The opinions for and against played out in local newspapers in the mid-90s. One that sticks out in my mind was the argument that the lack of a football team at FAU was all that stood between Boca Raton being just a collection of neighborhoods and being a “community.”

“We’re not a community,” people would say, and then declare that football at FAU would bring people together and create this elusive sense of community.

I was not a fan of the idea of bringing football to FAU because it would be spectacularly expensive and then lead to a whole array of expenses for a stadium and other accoutrements. I wrote a column for the college newspaper, where I was a copy editor, detailing the progression. FAU would need a football team, then a stadium, then a winning football team. There would be academic compromises and all sorts of trouble, I wrote.

I left FAU in 1995 and embarked on my career after college, and withdrew from the debate, though I was soon back in it as a copy editor for the Boca Raton News, where I again commented on the push for FAU football. Nonetheless, the university decided to go for football, and when I briefly returned to the Boca Raton News in 2001 the team played its first game.

Today, FAU has its football team, but not a stadium. It has had to play elsewhere as, horror of horrors, there’s no dedicated football stadium on its main campus in Boca Raton. Plans for a new stadium are always in some stage of development, but money has been a problem of late.

A recent deal with a bank for naming rights fell apart, as the financial crisis is breaking a lot of well-laid plans and sports dreams.

I remember reading an article years ago about how FAU’s then-president, Anthony Catanese (repeatedly misidentified by numerous media outlets as Anthony Cantonese) wanted a football team and a stadium where he could entertain donors in a luxury box as FAU’s football team played Notre Dame or UM or UF or any other great name in college football. To me, it just seemed an absurd and circuitous process to get donations. In any case, some big donors reneged on their pledges after the dot-com and telecom busts.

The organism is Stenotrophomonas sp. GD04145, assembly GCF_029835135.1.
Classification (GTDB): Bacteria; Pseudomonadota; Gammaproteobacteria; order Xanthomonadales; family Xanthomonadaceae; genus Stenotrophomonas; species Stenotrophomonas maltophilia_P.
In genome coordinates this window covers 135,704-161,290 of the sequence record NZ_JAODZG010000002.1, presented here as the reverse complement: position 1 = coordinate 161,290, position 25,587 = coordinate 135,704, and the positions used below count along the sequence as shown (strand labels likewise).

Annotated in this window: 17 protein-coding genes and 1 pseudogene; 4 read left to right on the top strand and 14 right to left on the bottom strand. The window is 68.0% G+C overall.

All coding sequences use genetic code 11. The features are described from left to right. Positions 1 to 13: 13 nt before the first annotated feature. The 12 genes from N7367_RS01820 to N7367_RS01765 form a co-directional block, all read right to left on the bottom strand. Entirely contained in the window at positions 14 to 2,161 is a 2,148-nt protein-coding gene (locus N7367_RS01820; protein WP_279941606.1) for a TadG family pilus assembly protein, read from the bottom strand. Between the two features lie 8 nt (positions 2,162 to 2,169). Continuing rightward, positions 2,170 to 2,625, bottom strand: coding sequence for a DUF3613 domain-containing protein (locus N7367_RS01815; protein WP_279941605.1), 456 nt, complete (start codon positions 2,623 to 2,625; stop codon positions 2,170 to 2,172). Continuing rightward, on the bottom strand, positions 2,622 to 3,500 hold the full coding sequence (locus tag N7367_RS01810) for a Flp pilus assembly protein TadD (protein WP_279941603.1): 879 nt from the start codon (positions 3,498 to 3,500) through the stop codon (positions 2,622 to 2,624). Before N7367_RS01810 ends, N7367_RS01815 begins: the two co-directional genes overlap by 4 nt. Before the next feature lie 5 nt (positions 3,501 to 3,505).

Catanese left FAU soon after it completed a mansion for him to live in, and I won’t even mention the red Corvette affair.

As finances tighten for colleges across the U.S., it may be time to rethink the most expensive sports, like football, and consider what may be unthinkable: ending football due to the cost. I’ve heard of colleges that dropped the sport and bad things didn’t happen to them.

Colleges with a mission to educate and not try to beat Notre Dame should be the focus now.

November 15, 2008 Posted by | Education, The business of sports | , , , , , , , , , | 2 Comments

Extra innings in the stadium game

Unlike baseball, which ends when the third out is made in the ninth inning or the winning run scores, the stadium game never ends.

Is it any surprise that in the aftermath of the Boston Red Sox spring training affair, Sarasota city and county officials have decided that Baltimore Orioles spring training may not be so bad, after all. The word is in the Sarasota Herald-Tribune.

The current Ed Smith Stadium would either be refurbished or replaced at a cost of $40 million to $50 million. It’s not like we’re in a recession or anything, right?

As Roger Drouin notes in his H-T story: